14. All intellectual property rights in images on the LRB Website are owned by the LRB except where another copyright holder is specifically attributed or credited. Save for such material taken for permitted use set out above, you may not download, store, disseminate, republish, post, reproduce, translate or adapt LRB’s images in whole or in part in any form without the prior written permission of the LRB. To obtain such permission and the terms and conditions applying, contact the Rights and Permissions department. Where another copyright holder is specifically attributed or credited you may not download, store, disseminate, republish, reproduce or translate such images in whole or in part in any form without the prior written permission of the copyright holder. The LRB will not undertake to supply contact details of any attributed or credited copyright holder.
  15. The LRB Website is provided on an 'as is' basis and the LRB gives no warranty that the LRB Website will be accessible by any particular browser, operating system or device.
  16. The LRB makes no express or implied representation and gives no warranty of any kind in relation to any content available on the LRB Website including as to the accuracy or reliability of any information either in its articles, essays and reviews or in the letters printed in its letter page or material supplied by third parties. The LRB excludes to the fullest extent permitted by law all liability of any kind (including liability for any losses, damages or costs) arising from the publication of any materials on the LRB Website or incurred as a consequence of using or relying on such materials.
  17. The LRB excludes to the fullest extent permitted by law all liability of any kind (including liability for any losses, damages or costs) for any legal or other consequences (including infringement of third party rights) of any links made to the LRB Website.
  18. The LRB is not responsible for the content of any material you encounter after leaving the LRB Website site via a link in it or otherwise. The LRB gives no warranty as to the accuracy or reliability of any such material and to the fullest extent permitted by law excludes all liability that may arise in respect of or as a consequence of using or relying on such material.
  19. This site may be used only for lawful purposes and in a manner which does not infringe the rights of, or restrict the use and enjoyment of the site by, any third party. In the event of a chat room, message board, forum and/or news group being set up on the LRB Website, the LRB will not undertake to monitor any material supplied and will give no warranty as to its accuracy, reliability, originality or decency. By posting any material you agree that you are solely responsible for ensuring that it is accurate and not obscene, defamatory, plagiarised or in breach of copyright, confidentiality or any other right of any person, and you undertake to indemnify the LRB against all claims, losses, damages and costs incurred in consequence of your posting of such material. The LRB will reserve the right to remove any such material posted at any time and without notice or explanation. The LRB will reserve the right to disclose the provenance of such material, republish it in any form it deems fit or edit or censor it. The LRB will reserve the right to terminate the registration of any person it considers to abuse access to any chat room, message board, forum or news group provided by the LRB.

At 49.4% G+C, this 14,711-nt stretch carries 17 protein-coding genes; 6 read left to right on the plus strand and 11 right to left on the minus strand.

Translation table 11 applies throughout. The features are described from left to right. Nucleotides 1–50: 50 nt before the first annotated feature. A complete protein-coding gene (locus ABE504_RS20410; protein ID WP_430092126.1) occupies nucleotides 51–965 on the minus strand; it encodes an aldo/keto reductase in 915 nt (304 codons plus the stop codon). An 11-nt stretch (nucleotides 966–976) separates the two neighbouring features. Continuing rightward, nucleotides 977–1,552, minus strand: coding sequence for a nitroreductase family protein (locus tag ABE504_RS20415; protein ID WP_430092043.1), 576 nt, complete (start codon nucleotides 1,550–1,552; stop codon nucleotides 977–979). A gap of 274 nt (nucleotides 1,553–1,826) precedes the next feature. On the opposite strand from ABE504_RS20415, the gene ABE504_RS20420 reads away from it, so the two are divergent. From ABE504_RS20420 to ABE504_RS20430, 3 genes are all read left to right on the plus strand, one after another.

20. Any e-mail services supplied via the LRB Website are subject to these terms and conditions.
  21. You will not knowingly transmit any virus, malware, trojan or other harmful matter to the LRB Website. The LRB gives no warranty that the LRB Website is free from contaminating matter, viruses or other malicious software and to the fullest extent permitted by law disclaims all liability of any kind including liability for any damages, losses or costs resulting from damage to your computer or other property arising from access to the LRB Website, use of it or downloading material from it.
  22. The LRB does not warrant that the use of the LRB Website will be uninterrupted, and disclaims all liability to the fullest extent permitted by law for any damages, losses or costs incurred as a result of access to the LRB Website being interrupted, modified or discontinued.
  23. The LRB Website contains advertisements and promotional links to websites and other resources operated by third parties. While we would never knowingly link to a site which we believed to be trading in bad faith, the LRB makes no express or implied representations or warranties of any kind in respect of any third party websites or resources or their contents, and we take no responsibility for the content, privacy practices, goods or services offered by these websites and resources. The LRB excludes to the fullest extent permitted by law all liability for any damages or losses arising from access to such websites and resources. Any transaction effected with such a third party contacted via the LRB Website are subject to the terms and conditions imposed by the third party involved and the LRB accepts no responsibility or liability resulting from such transactions.
  24. The LRB disclaims liability to the fullest extent permitted by law for any damages, losses or costs incurred for unauthorised access or alterations of transmissions or data by third parties as consequence of visit to the LRB Website.